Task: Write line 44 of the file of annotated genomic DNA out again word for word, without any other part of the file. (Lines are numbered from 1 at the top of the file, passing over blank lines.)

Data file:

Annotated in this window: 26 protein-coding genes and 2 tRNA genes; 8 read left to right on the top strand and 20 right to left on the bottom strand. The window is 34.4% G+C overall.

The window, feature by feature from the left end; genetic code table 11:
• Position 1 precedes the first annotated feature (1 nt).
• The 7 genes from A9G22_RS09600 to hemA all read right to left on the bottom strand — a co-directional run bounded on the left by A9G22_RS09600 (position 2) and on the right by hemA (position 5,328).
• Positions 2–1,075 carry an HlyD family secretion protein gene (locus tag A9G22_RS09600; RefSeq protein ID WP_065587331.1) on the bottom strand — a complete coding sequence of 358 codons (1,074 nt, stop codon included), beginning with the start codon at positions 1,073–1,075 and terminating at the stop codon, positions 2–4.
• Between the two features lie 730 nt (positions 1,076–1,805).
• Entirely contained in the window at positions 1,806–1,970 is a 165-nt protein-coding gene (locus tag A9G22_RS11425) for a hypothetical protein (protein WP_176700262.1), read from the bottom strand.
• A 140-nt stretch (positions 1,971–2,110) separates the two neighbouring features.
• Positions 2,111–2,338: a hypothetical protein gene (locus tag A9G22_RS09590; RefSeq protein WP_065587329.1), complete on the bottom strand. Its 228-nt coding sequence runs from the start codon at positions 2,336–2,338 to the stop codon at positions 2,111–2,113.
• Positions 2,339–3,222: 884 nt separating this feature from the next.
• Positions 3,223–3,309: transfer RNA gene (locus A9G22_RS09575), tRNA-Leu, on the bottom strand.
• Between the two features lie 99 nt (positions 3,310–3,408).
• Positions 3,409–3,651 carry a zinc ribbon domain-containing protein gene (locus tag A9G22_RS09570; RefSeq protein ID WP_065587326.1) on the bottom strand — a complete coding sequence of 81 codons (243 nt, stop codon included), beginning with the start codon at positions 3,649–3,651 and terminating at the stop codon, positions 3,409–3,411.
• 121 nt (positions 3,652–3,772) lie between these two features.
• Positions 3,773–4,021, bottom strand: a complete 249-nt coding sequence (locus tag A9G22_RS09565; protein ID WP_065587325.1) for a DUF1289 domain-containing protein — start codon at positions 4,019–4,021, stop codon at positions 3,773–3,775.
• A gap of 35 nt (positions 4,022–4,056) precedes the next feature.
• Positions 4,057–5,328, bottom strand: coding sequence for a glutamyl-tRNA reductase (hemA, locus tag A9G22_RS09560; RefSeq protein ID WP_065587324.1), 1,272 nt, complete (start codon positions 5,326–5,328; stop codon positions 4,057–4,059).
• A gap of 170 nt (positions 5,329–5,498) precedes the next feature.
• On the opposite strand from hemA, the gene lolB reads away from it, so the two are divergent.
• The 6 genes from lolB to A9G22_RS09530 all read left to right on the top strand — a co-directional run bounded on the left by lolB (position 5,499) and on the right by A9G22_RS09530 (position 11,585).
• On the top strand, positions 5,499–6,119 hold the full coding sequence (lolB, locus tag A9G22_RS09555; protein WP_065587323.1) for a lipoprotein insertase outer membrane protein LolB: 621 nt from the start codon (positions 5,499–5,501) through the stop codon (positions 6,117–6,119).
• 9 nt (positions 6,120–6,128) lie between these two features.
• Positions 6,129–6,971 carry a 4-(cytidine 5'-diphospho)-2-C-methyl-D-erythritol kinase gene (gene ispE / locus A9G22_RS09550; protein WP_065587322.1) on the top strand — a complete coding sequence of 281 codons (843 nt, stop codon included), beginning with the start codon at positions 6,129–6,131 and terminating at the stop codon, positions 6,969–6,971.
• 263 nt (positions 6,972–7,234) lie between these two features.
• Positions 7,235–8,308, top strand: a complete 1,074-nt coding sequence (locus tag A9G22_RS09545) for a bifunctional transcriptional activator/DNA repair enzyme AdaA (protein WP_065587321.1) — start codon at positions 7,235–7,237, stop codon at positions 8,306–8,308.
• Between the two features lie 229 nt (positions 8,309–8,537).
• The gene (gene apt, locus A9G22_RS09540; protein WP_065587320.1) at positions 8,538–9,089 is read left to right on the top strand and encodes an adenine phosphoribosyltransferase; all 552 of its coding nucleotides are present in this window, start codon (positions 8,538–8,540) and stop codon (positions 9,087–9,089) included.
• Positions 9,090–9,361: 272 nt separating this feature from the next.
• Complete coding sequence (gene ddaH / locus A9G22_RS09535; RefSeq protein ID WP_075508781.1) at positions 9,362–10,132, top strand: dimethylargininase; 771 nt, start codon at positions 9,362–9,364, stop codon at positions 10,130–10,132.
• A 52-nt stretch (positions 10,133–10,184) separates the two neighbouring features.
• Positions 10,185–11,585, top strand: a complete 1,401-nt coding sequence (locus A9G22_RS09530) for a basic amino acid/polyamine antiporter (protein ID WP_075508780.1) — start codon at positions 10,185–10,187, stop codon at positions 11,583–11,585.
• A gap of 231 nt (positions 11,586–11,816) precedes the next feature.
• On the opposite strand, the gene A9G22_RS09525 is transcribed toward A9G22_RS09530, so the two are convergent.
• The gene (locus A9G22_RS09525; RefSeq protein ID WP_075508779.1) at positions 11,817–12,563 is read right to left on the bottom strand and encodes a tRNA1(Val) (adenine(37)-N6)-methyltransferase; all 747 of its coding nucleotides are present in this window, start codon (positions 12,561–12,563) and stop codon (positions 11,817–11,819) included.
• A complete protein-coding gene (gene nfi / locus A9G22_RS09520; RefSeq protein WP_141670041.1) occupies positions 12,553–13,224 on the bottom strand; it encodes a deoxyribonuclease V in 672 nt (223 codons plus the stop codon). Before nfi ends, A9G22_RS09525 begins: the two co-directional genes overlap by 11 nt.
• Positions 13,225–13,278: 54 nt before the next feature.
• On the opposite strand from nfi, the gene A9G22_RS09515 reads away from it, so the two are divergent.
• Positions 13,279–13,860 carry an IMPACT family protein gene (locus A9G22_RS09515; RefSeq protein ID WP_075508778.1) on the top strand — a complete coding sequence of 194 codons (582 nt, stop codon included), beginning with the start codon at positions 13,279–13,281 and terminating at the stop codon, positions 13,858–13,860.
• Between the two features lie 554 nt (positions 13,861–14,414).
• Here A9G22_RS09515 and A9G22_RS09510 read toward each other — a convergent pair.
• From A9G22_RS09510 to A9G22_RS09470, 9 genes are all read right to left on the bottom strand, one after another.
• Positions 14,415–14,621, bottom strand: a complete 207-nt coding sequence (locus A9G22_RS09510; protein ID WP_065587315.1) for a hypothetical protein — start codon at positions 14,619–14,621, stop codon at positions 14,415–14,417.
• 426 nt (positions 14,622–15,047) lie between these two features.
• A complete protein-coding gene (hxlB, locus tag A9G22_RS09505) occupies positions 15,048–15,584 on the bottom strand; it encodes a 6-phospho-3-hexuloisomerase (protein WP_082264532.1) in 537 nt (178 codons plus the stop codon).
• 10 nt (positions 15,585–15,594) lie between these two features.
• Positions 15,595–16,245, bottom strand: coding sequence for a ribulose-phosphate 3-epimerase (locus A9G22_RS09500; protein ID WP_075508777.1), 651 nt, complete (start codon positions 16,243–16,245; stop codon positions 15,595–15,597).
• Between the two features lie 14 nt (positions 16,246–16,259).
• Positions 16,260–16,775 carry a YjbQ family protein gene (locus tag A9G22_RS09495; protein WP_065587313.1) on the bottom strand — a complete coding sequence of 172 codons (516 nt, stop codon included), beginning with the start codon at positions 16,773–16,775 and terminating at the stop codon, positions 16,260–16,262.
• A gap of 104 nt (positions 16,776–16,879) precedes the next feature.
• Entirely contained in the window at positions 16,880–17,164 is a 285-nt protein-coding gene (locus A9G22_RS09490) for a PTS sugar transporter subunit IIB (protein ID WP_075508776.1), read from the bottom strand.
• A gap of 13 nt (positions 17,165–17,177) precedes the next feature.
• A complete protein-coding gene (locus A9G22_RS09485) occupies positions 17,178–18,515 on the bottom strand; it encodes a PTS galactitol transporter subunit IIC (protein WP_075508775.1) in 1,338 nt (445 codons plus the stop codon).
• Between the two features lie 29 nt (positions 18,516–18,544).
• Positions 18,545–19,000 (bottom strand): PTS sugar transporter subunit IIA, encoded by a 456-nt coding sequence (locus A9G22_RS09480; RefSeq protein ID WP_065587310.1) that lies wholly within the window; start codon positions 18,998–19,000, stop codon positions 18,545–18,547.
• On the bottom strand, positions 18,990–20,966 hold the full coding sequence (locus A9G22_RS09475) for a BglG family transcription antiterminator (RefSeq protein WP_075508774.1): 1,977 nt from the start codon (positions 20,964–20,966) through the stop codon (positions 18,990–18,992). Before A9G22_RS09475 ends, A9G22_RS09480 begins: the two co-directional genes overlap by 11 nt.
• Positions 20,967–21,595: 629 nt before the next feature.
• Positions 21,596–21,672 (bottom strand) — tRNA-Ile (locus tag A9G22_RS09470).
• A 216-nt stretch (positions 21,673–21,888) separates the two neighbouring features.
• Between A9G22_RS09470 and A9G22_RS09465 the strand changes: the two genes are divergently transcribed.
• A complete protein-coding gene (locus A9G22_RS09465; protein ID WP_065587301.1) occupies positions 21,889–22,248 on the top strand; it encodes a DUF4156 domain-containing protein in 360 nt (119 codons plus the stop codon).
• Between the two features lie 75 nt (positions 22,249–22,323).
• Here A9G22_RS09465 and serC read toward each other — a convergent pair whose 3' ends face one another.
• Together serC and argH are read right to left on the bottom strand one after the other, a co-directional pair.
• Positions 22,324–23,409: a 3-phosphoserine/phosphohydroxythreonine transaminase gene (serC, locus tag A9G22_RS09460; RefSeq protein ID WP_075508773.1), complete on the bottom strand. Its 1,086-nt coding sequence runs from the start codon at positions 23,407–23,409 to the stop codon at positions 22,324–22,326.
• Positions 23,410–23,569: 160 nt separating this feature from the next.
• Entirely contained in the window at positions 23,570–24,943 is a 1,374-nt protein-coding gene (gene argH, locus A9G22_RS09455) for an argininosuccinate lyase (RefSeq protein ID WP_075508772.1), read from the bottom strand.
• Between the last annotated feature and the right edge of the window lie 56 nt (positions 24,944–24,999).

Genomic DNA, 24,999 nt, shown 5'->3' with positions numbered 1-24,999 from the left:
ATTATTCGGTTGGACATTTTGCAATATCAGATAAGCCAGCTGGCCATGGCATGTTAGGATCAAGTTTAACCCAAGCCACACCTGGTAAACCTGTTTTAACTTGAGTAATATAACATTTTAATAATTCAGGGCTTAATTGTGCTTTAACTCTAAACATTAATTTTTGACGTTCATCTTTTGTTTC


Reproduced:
• A complete protein-coding gene (hxlB, locus tag A9G22_RS09505) occupies positions 15,048–15,584 on the bottom strand; it encodes a 6-phospho-3-hexuloisomerase (protein WP_082264532.1) in 537 nt (178 codons plus the stop codon).